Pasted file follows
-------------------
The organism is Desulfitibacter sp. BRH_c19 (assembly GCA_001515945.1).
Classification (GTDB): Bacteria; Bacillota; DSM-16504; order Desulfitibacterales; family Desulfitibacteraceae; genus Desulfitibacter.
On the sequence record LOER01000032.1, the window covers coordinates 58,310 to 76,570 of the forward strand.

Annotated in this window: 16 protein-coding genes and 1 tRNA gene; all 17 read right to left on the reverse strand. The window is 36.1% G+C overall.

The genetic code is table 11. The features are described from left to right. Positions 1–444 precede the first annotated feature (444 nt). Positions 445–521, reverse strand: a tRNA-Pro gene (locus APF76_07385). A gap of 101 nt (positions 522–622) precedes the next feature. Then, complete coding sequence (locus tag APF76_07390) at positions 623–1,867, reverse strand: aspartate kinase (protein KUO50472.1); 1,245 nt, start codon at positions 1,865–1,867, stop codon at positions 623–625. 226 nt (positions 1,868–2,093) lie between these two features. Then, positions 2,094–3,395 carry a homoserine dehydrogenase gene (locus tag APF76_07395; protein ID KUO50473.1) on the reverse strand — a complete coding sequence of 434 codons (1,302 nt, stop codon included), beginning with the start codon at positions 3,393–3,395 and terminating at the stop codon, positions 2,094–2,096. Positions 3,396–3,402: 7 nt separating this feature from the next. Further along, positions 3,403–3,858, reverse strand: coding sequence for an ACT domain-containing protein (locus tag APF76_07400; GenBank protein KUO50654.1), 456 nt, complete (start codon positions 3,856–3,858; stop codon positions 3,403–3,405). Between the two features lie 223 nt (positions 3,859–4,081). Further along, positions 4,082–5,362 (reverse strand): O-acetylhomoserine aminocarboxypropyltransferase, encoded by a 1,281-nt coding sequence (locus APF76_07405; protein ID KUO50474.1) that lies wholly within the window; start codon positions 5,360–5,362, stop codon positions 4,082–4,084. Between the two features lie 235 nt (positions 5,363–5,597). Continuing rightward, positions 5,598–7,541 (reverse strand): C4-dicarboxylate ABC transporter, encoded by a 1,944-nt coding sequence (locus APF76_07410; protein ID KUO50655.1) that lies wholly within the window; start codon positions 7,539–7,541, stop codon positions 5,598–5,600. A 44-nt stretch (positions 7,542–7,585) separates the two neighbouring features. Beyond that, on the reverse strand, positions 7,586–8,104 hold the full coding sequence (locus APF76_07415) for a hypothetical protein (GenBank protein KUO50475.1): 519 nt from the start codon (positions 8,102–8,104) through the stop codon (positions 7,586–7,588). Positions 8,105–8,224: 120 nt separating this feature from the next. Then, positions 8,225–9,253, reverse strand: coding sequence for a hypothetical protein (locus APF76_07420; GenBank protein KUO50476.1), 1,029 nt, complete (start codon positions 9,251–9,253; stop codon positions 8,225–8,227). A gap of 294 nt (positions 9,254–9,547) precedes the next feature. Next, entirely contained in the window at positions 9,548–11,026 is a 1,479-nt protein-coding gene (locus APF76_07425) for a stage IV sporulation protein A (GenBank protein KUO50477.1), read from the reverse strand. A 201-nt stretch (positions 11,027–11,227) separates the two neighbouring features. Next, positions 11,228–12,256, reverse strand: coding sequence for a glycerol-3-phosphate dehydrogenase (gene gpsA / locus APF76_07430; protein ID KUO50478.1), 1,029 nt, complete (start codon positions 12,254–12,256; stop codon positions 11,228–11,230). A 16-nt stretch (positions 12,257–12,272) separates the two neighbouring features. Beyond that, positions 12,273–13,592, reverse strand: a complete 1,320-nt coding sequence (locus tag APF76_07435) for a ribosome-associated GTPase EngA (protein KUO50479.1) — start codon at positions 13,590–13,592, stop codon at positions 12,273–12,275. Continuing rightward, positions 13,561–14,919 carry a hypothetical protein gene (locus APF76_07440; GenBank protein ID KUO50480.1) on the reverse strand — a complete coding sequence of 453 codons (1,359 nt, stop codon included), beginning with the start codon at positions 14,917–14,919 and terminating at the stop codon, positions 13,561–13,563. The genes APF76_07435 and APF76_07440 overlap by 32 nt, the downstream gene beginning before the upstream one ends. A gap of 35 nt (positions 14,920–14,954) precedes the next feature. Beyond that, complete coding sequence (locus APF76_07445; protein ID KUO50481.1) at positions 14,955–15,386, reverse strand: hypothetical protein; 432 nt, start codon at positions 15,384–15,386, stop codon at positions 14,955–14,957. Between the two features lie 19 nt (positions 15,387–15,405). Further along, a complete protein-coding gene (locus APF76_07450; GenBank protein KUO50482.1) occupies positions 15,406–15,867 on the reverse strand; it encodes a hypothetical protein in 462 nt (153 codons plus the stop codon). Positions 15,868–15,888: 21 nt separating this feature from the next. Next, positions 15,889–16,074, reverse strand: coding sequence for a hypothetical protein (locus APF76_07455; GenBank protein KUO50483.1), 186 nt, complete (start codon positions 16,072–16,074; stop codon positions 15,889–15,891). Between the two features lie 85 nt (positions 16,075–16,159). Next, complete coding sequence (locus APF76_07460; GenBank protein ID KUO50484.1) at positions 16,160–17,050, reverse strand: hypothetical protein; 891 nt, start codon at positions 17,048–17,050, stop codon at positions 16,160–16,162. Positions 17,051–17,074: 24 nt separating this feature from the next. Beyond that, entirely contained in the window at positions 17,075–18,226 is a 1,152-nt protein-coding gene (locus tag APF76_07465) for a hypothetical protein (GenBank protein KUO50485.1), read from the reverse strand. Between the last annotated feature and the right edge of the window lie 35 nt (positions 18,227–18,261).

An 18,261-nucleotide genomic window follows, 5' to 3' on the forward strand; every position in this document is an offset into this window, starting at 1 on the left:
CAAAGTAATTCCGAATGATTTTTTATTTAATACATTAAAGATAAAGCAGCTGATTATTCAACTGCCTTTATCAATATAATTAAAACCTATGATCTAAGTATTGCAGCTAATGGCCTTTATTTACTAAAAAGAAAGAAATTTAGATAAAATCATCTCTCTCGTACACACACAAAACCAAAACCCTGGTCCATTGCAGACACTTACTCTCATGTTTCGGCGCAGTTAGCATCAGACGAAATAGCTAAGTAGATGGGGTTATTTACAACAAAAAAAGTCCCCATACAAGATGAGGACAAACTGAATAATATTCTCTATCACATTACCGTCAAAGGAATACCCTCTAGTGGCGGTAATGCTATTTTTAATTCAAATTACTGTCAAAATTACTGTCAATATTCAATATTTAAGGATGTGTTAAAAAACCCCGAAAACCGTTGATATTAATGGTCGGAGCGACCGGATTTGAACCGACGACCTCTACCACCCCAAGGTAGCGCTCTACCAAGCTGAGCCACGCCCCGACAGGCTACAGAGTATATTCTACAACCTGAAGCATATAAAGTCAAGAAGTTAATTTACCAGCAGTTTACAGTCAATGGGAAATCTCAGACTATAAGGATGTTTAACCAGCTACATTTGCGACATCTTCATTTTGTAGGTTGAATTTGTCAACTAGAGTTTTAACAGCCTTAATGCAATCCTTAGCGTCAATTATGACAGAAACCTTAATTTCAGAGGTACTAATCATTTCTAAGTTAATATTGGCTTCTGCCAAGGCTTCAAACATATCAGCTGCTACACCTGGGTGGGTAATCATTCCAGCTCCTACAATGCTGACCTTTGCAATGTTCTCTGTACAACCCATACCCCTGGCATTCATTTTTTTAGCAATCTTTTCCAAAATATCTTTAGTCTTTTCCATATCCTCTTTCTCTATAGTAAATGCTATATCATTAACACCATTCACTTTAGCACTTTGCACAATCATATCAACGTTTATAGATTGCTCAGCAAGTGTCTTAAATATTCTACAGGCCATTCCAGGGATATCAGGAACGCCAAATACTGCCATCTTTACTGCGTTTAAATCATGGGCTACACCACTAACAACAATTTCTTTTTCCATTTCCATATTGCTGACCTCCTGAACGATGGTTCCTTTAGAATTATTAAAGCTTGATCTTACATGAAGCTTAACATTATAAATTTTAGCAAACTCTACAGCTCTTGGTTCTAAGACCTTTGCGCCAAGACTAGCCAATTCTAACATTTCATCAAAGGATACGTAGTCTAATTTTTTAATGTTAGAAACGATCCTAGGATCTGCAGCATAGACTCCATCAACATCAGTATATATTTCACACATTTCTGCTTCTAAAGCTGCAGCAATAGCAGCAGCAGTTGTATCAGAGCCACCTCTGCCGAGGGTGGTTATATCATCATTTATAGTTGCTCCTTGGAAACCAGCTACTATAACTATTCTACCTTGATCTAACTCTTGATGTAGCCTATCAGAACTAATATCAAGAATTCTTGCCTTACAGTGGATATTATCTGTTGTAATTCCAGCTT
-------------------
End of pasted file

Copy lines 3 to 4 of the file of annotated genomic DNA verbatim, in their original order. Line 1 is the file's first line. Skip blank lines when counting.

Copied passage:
On the sequence record LOER01000032.1, the window covers coordinates 58,310 to 76,570 of the forward strand.

Annotated in this window: 16 protein-coding genes and 1 tRNA gene; all 17 read right to left on the reverse strand. The window is 36.1% G+C overall.